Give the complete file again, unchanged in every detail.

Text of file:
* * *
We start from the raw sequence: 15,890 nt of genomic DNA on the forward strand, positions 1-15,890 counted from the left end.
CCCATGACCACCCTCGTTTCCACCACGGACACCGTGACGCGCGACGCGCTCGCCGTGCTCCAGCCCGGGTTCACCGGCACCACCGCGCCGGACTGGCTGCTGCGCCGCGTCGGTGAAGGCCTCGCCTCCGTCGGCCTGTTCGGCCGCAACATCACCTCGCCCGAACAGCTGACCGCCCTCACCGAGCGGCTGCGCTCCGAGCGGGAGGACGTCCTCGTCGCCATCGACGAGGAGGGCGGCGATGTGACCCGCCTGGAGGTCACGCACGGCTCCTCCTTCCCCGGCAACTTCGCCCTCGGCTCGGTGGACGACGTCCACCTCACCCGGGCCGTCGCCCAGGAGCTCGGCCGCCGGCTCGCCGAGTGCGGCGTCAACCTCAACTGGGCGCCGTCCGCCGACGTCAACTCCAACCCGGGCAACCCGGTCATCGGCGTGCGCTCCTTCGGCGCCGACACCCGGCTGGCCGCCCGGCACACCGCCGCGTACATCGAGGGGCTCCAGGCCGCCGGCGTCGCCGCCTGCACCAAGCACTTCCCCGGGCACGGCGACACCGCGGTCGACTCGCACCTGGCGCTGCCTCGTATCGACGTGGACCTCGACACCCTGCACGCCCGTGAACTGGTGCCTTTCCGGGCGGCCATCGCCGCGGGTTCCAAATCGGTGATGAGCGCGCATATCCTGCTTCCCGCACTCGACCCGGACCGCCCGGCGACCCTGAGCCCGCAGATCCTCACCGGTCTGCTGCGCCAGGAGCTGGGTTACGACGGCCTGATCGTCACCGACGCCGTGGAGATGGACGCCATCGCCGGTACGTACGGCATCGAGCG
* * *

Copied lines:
We start from the raw sequence: 15,890 nt of genomic DNA on the forward strand, positions 1-15,890 counted from the left end.
CCCATGACCACCCTCGTTTCCACCACGGACACCGTGACGCGCGACGCGCTCGCCGTGCTCCAGCCCGGGTTCACCGGCACCACCGCGCCGGACTGGCTGCTGCGCCGCGTCGGTGAAGGCCTCGCCTCCGTCGGCCTGTTCGGCCGCAACATCACCTCGCCCGAACAGCTGACCGCCCTCACCGAGCGGCTGCGCTCCGAGCGGGAGGACGTCCTCGTCGCCATCGACGAGGAGGGCGGCGATGTGACCCGCCTGGAGGTCACGCACGGCTCCTCCTTCCCCGGCAACTTCGCCCTCGGCTCGGTGGACGACGTCCACCTCACCCGGGCCGTCGCCCAGGAGCTCGGCCGCCGGCTCGCCGAGTGCGGCGTCAACCTCAACTGGGCGCCGTCCGCCGACGTCAACTCCAACCCGGGCAACCCGGTCATCGGCGTGCGCTCCTTCGGCGCCGACACCCGGCTGGCCGCCCGGCACACCGCCGCGTACATCGAGGGGCTCCAGGCCGCCGGCGTCGCCGCCTGCACCAAGCACTTCCCCGGGCACGGCGACACCGCGGTCGACTCGCACCTGGCGCTGCCTCGTATCGACGTGGACCTCGACACCCTGCACGCCCGTGAACTGGTGCCTTTCCGGGCGGCCATCGCCGCGGGTTCCAAATCGGTGATGAGCGCGCATATCCTGCTTCCCGCACTCGACCCGGACCGCCCGGCGACCCTGAGCCCGCAGATCCTCACCGGTCTGCTGCGCCAGGAGCTGGGTTACGACGGCCTGATCGTCACCGACGCCGTGGAGATGGACGCCATCGCCGGTACGTACGGCATCGAGCG